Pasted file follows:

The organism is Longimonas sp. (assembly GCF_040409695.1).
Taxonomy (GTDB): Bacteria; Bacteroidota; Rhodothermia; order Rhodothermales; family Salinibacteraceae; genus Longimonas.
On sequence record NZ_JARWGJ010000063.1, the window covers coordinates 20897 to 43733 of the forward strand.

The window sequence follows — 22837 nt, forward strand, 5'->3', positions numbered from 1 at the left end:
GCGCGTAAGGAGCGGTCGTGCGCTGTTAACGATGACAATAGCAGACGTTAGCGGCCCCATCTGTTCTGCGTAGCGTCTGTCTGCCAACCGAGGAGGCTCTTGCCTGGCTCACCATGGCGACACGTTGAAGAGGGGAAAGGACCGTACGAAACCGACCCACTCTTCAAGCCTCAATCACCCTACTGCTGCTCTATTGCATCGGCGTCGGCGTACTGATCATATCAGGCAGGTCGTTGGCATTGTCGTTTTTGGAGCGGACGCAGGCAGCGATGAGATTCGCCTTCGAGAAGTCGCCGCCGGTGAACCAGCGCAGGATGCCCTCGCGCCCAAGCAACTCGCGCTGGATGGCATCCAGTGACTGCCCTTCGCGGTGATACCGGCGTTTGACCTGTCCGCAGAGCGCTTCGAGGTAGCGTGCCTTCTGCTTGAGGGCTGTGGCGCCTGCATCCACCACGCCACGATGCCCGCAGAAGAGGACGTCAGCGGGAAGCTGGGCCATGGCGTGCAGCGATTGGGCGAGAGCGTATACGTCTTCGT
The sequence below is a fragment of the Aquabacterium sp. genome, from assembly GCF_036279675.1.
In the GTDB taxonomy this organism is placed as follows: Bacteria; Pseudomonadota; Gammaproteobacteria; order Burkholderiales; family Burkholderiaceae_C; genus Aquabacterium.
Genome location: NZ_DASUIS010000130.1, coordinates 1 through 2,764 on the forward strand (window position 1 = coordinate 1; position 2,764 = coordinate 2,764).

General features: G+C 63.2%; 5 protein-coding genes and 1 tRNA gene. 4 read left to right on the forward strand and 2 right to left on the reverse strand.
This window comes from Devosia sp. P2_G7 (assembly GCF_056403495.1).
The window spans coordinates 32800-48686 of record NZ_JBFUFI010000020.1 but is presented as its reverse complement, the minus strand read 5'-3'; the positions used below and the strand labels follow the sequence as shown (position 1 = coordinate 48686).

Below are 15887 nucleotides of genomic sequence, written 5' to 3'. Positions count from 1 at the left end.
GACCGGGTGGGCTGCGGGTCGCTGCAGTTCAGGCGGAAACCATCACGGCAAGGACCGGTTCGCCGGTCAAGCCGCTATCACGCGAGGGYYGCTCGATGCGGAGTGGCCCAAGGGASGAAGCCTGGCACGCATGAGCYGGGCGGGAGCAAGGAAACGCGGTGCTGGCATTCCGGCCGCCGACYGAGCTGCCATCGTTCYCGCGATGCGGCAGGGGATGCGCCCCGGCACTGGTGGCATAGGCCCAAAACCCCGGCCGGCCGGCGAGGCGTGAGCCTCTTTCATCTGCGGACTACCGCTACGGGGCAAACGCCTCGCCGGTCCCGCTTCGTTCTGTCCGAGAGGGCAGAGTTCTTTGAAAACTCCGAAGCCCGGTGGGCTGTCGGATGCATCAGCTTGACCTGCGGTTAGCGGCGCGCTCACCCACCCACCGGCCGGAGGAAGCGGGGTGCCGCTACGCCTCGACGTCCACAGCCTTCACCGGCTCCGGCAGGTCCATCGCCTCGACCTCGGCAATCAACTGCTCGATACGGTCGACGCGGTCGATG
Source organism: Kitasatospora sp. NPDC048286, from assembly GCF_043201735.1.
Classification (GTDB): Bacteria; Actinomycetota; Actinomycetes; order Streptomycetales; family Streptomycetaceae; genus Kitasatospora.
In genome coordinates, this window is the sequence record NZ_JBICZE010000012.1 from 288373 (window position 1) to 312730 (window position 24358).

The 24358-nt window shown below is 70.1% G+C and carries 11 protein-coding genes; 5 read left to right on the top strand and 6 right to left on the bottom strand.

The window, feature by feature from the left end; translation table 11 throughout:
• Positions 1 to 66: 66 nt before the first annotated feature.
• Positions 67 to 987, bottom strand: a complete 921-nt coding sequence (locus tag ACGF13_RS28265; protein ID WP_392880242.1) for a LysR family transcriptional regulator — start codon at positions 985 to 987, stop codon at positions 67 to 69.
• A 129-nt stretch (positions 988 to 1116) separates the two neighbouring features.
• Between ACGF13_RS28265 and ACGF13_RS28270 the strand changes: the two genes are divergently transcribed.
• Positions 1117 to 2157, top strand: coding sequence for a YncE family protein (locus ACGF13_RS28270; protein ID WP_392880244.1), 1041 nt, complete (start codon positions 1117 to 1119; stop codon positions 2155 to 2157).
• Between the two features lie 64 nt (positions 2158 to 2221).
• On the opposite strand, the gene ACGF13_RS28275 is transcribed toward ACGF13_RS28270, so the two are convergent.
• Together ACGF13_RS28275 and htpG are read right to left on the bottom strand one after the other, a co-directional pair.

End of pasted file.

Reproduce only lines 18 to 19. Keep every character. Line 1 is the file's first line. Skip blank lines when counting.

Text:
The window, feature by feature from the left end; translation table 11 throughout:
• Positions 1 to 66: 66 nt before the first annotated feature.